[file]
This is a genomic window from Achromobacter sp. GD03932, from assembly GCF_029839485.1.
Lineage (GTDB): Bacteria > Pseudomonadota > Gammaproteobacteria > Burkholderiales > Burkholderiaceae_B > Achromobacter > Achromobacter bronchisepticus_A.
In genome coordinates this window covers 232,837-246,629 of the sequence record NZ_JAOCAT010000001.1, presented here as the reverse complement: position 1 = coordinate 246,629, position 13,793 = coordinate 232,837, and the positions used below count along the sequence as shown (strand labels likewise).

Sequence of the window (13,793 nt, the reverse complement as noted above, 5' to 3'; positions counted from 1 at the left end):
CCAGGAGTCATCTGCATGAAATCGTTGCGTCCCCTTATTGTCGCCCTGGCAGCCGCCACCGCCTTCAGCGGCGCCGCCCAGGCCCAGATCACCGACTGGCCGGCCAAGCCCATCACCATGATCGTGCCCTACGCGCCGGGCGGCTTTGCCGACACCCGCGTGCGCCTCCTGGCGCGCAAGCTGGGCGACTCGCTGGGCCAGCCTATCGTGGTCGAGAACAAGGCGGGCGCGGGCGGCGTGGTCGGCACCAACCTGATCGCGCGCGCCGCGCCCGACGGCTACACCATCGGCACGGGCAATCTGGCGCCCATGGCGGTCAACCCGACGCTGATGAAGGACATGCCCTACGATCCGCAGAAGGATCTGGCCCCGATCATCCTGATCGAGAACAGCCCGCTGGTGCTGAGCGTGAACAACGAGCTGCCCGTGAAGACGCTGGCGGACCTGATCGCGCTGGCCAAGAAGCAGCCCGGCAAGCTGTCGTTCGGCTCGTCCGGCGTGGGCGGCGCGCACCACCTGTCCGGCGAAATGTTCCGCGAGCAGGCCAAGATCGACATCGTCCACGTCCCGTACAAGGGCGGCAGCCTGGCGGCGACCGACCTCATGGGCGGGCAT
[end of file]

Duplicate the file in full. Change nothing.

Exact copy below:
This is a genomic window from Achromobacter sp. GD03932, from assembly GCF_029839485.1.
Lineage (GTDB): Bacteria > Pseudomonadota > Gammaproteobacteria > Burkholderiales > Burkholderiaceae_B > Achromobacter > Achromobacter bronchisepticus_A.
In genome coordinates this window covers 232,837-246,629 of the sequence record NZ_JAOCAT010000001.1, presented here as the reverse complement: position 1 = coordinate 246,629, position 13,793 = coordinate 232,837, and the positions used below count along the sequence as shown (strand labels likewise).

Sequence of the window (13,793 nt, the reverse complement as noted above, 5' to 3'; positions counted from 1 at the left end):
CCAGGAGTCATCTGCATGAAATCGTTGCGTCCCCTTATTGTCGCCCTGGCAGCCGCCACCGCCTTCAGCGGCGCCGCCCAGGCCCAGATCACCGACTGGCCGGCCAAGCCCATCACCATGATCGTGCCCTACGCGCCGGGCGGCTTTGCCGACACCCGCGTGCGCCTCCTGGCGCGCAAGCTGGGCGACTCGCTGGGCCAGCCTATCGTGGTCGAGAACAAGGCGGGCGCGGGCGGCGTGGTCGGCACCAACCTGATCGCGCGCGCCGCGCCCGACGGCTACACCATCGGCACGGGCAATCTGGCGCCCATGGCGGTCAACCCGACGCTGATGAAGGACATGCCCTACGATCCGCAGAAGGATCTGGCCCCGATCATCCTGATCGAGAACAGCCCGCTGGTGCTGAGCGTGAACAACGAGCTGCCCGTGAAGACGCTGGCGGACCTGATCGCGCTGGCCAAGAAGCAGCCCGGCAAGCTGTCGTTCGGCTCGTCCGGCGTGGGCGGCGCGCACCACCTGTCCGGCGAAATGTTCCGCGAGCAGGCCAAGATCGACATCGTCCACGTCCCGTACAAGGGCGGCAGCCTGGCGGCGACCGACCTCATGGGCGGGCAT